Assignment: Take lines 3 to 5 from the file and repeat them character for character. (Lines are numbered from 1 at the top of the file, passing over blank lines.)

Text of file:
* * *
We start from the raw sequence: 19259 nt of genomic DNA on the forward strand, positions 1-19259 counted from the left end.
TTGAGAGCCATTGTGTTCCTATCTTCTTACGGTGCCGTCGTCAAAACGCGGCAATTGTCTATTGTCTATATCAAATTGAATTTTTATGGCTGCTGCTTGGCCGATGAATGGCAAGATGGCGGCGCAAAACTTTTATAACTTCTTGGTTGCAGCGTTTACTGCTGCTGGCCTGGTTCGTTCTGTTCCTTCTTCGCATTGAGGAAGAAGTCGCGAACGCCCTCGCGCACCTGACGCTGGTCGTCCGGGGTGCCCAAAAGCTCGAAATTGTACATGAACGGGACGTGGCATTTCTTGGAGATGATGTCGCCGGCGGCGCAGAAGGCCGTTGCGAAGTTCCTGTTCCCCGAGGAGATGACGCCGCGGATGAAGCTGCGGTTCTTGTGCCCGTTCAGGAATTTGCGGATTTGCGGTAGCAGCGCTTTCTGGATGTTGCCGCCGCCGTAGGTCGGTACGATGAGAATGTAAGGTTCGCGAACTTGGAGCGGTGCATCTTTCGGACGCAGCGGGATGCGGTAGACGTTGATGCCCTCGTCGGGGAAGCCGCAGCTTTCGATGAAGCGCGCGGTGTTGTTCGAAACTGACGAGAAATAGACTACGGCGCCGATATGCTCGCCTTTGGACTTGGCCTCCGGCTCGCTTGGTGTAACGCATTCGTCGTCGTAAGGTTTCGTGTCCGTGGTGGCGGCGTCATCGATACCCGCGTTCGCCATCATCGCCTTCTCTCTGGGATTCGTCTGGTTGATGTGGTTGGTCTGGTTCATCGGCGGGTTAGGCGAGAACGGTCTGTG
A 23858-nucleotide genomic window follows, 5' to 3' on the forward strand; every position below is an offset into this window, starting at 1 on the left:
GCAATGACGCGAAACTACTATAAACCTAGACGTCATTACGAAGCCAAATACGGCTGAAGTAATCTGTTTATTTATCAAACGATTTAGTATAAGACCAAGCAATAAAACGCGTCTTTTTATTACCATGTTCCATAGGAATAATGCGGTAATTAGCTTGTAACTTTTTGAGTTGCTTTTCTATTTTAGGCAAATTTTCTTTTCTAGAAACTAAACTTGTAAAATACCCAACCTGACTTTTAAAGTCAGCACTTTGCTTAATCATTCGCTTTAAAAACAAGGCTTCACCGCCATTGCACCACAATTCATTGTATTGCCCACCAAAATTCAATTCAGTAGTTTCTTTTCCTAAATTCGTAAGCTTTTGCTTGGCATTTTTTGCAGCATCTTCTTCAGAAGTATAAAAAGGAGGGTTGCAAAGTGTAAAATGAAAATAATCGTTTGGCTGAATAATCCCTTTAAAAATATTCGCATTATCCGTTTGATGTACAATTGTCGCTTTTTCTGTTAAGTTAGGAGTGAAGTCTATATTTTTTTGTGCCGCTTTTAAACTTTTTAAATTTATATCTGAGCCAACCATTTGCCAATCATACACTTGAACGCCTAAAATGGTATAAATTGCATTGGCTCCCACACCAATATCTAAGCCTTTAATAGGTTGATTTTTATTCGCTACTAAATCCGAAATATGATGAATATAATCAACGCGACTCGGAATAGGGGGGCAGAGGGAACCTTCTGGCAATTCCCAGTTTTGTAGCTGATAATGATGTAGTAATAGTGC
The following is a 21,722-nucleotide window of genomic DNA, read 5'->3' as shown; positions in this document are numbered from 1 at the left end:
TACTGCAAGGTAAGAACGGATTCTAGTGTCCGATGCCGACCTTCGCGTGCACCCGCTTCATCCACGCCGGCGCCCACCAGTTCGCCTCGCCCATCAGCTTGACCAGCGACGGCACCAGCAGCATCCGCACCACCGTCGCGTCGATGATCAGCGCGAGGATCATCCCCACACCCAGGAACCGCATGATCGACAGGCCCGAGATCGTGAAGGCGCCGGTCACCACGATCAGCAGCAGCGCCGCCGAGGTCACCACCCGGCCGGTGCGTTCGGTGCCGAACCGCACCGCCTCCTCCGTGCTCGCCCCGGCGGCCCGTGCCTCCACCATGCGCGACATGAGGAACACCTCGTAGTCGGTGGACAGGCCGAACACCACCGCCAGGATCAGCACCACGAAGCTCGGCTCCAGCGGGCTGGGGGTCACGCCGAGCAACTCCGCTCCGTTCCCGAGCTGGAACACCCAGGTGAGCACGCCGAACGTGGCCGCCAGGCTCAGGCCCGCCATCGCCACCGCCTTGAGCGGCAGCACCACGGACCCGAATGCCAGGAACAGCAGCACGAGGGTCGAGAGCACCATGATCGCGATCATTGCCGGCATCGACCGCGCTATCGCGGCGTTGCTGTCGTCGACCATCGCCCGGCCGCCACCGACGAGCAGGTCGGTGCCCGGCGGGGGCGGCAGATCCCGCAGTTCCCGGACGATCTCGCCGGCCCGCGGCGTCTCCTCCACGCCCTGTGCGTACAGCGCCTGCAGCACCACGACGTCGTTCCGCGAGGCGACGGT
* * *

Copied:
A 23858-nucleotide genomic window follows, 5' to 3' on the forward strand; every position below is an offset into this window, starting at 1 on the left:
GCAATGACGCGAAACTACTATAAACCTAGACGTCATTACGAAGCCAAATACGGCTGAAGTAATCTGTTTATTTATCAAACGATTTAGTATAAGACCAAGCAATAAAACGCGTCTTTTTATTACCATGTTCCATAGGAATAATGCGGTAATTAGCTTGTAACTTTTTGAGTTGCTTTTCTATTTTAGGCAAATTTTCTTTTCTAGAAACTAAACTTGTAAAATACCCAACCTGACTTTTAAAGTCAGCACTTTGCTTAATCATTCGCTTTAAAAACAAGGCTTCACCGCCATTGCACCACAATTCATTGTATTGCCCACCAAAATTCAATTCAGTAGTTTCTTTTCCTAAATTCGTAAGCTTTTGCTTGGCATTTTTTGCAGCATCTTCTTCAGAAGTATAAAAAGGAGGGTTGCAAAGTGTAAAATGAAAATAATCGTTTGGCTGAATAATCCCTTTAAAAATATTCGCATTATCCGTTTGATGTACAATTGTCGCTTTTTCTGTTAAGTTAGGAGTGAAGTCTATATTTTTTTGTGCCGCTTTTAAACTTTTTAAATTTATATCTGAGCCAACCATTTGCCAATCATACACTTGAACGCCTAAAATGGTATAAATTGCATTGGCTCCCACACCAATATCTAAGCCTTTAATAGGTTGATTTTTATTCGCTACTAAATCCGAAATATGATGAATATAATCAACGCGACTCGGAATAGGGGGGCAGAGGGAACCTTCTGGCAATTCCCAGTTTTGTAGCTGATAATGATGTAGTAATAGTGC
The following is a 21,722-nucleotide window of genomic DNA, read 5'->3' as shown; positions in this document are numbered from 1 at the left end: